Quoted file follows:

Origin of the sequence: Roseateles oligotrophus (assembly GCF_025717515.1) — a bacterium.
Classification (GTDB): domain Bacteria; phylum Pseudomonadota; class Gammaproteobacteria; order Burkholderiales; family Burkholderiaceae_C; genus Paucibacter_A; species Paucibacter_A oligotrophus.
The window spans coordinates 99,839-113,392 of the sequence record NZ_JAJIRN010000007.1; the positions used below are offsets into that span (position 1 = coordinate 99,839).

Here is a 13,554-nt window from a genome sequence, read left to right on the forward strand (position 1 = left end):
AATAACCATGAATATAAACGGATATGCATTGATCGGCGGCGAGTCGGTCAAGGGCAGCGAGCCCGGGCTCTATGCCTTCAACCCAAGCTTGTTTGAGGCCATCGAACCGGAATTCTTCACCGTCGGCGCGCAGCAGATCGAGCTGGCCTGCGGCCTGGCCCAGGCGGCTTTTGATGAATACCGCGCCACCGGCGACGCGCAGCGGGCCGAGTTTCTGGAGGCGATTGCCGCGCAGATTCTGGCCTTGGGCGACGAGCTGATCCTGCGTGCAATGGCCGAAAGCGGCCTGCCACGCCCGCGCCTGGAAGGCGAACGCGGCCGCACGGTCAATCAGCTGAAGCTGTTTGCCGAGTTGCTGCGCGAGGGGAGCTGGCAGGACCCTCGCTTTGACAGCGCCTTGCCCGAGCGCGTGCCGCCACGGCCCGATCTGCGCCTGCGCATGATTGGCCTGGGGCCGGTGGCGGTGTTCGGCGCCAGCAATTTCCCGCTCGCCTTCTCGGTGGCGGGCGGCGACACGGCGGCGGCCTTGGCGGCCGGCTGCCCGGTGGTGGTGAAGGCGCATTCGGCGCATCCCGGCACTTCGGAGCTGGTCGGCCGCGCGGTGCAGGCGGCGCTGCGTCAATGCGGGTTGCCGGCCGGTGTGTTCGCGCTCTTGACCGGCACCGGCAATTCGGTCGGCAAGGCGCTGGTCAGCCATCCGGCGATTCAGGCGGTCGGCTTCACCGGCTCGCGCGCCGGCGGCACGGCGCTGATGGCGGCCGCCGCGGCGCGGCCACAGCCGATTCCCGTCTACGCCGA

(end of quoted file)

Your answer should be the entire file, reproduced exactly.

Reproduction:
Origin of the sequence: Roseateles oligotrophus (assembly GCF_025717515.1) — a bacterium.
Classification (GTDB): domain Bacteria; phylum Pseudomonadota; class Gammaproteobacteria; order Burkholderiales; family Burkholderiaceae_C; genus Paucibacter_A; species Paucibacter_A oligotrophus.
The window spans coordinates 99,839-113,392 of the sequence record NZ_JAJIRN010000007.1; the positions used below are offsets into that span (position 1 = coordinate 99,839).

Here is a 13,554-nt window from a genome sequence, read left to right on the forward strand (position 1 = left end):
AATAACCATGAATATAAACGGATATGCATTGATCGGCGGCGAGTCGGTCAAGGGCAGCGAGCCCGGGCTCTATGCCTTCAACCCAAGCTTGTTTGAGGCCATCGAACCGGAATTCTTCACCGTCGGCGCGCAGCAGATCGAGCTGGCCTGCGGCCTGGCCCAGGCGGCTTTTGATGAATACCGCGCCACCGGCGACGCGCAGCGGGCCGAGTTTCTGGAGGCGATTGCCGCGCAGATTCTGGCCTTGGGCGACGAGCTGATCCTGCGTGCAATGGCCGAAAGCGGCCTGCCACGCCCGCGCCTGGAAGGCGAACGCGGCCGCACGGTCAATCAGCTGAAGCTGTTTGCCGAGTTGCTGCGCGAGGGGAGCTGGCAGGACCCTCGCTTTGACAGCGCCTTGCCCGAGCGCGTGCCGCCACGGCCCGATCTGCGCCTGCGCATGATTGGCCTGGGGCCGGTGGCGGTGTTCGGCGCCAGCAATTTCCCGCTCGCCTTCTCGGTGGCGGGCGGCGACACGGCGGCGGCCTTGGCGGCCGGCTGCCCGGTGGTGGTGAAGGCGCATTCGGCGCATCCCGGCACTTCGGAGCTGGTCGGCCGCGCGGTGCAGGCGGCGCTGCGTCAATGCGGGTTGCCGGCCGGTGTGTTCGCGCTCTTGACCGGCACCGGCAATTCGGTCGGCAAGGCGCTGGTCAGCCATCCGGCGATTCAGGCGGTCGGCTTCACCGGCTCGCGCGCCGGCGGCACGGCGCTGATGGCGGCCGCCGCGGCGCGGCCACAGCCGATTCCCGTCTACGCCGA